When Will the Maritime Shipping Crisis End?
A year and a half since the pandemic started, shipping cargo from China to Europe now costs 6 times more than it did back in 2019. Surging costs have only made the situation worse, adding to existing problems such as the high cost of raw materials and the global semiconductor shortage. There is only a 5 percent increase in demand for shipping worldwide, with contraction partly due to the rise in Covid-19 cases. In addition to low demand, there are other factors causing strain on the maritime supply chain.
Container Turnaround Times
The turnaround times for ships, trailers, and containers in port terminals and intermodal links has been slower than usual. This is because international freight forwarding companies and transport providers have to comply with social distancing protocols and health regulations still in place.
Maritime freight capacity is not growing up and the main reason is congestion, with equipment tied up at sea and on land. Major carriers warned that congestion would not decrease any time soon unless U.S. customers return equipment quickly.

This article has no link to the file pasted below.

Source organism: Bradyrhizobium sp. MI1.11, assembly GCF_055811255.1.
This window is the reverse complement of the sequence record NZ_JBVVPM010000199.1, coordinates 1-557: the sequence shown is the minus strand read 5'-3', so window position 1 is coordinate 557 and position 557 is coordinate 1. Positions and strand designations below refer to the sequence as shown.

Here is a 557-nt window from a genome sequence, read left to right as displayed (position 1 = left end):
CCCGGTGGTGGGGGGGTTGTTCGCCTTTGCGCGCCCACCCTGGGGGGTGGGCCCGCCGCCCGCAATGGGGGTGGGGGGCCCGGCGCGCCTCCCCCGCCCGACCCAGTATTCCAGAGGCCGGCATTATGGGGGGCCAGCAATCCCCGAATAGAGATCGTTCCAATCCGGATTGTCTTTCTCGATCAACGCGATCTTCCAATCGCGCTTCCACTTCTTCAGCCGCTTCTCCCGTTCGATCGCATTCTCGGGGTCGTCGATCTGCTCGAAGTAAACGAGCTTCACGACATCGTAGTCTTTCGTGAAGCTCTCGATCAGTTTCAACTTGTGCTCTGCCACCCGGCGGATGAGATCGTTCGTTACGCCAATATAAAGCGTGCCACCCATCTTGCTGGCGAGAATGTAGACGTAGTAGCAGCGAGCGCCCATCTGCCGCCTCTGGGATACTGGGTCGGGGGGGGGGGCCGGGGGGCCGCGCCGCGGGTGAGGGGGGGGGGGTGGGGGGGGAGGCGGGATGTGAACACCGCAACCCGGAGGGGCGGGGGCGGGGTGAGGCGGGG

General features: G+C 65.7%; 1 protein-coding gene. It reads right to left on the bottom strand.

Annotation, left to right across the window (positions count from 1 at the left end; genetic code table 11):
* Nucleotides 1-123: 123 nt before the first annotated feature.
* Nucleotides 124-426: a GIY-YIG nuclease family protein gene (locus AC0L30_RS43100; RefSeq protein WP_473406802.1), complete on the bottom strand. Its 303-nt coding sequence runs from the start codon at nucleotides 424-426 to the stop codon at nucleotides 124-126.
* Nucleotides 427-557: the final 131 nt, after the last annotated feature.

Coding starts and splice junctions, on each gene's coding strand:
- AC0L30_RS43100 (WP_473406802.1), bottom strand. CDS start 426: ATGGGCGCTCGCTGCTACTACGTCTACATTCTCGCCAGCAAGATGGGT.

As commercial ships are queuing in congested ports in Asia and the U.S, carriers need up to 25 percent more vessels to continue shipping the same volumes of cargo. And ships break at some point somewhere. In that case, carriers either use alternative modes of transportation or charter a replacement ship. Now both options are out of question, with air carriers resuming passenger services and no ships available to charter. Every problem, even a minor mishap only adds more volume to the cargo waiting to be shipped.
At the same time, even if carriers could add fleet capacity, rapidly doing so can congestion. This is precisely what happened by the end of 2021. Carriers added more sailings to move cargo and meet the significant spike in demand. This caused a build-up of congestion while limited labor availability at major ports only made things worse. Additionally, ports are not flexible enough when it comes to adding more equipment as they are capital-intensive. This limits their short-term capacity to adapt to big changes and spikes in demand. The fact that ports and ships are asset-based businesses makes it difficult to scale up quickly.
The Good News
Congestion will clear eventually as what we face is only temporary. Experts predict that this is a more likely scenario in 2022, and spot rates will go back down, especially when carriers add more shipping capacity. As the crisis is mainly caused by the Covid-19 pandemic, it is set to improve. The health crisis has not resulted in structural changes that can cause long-term problems.
At the same time, experts warn that shipping prices may not return to pre-pandemic levels. There has been overcapacity during the last 10 years which is why shipping rates had been so low. There is no overcapacity at present and while carriers have already ordered new ships, it takes time to build them.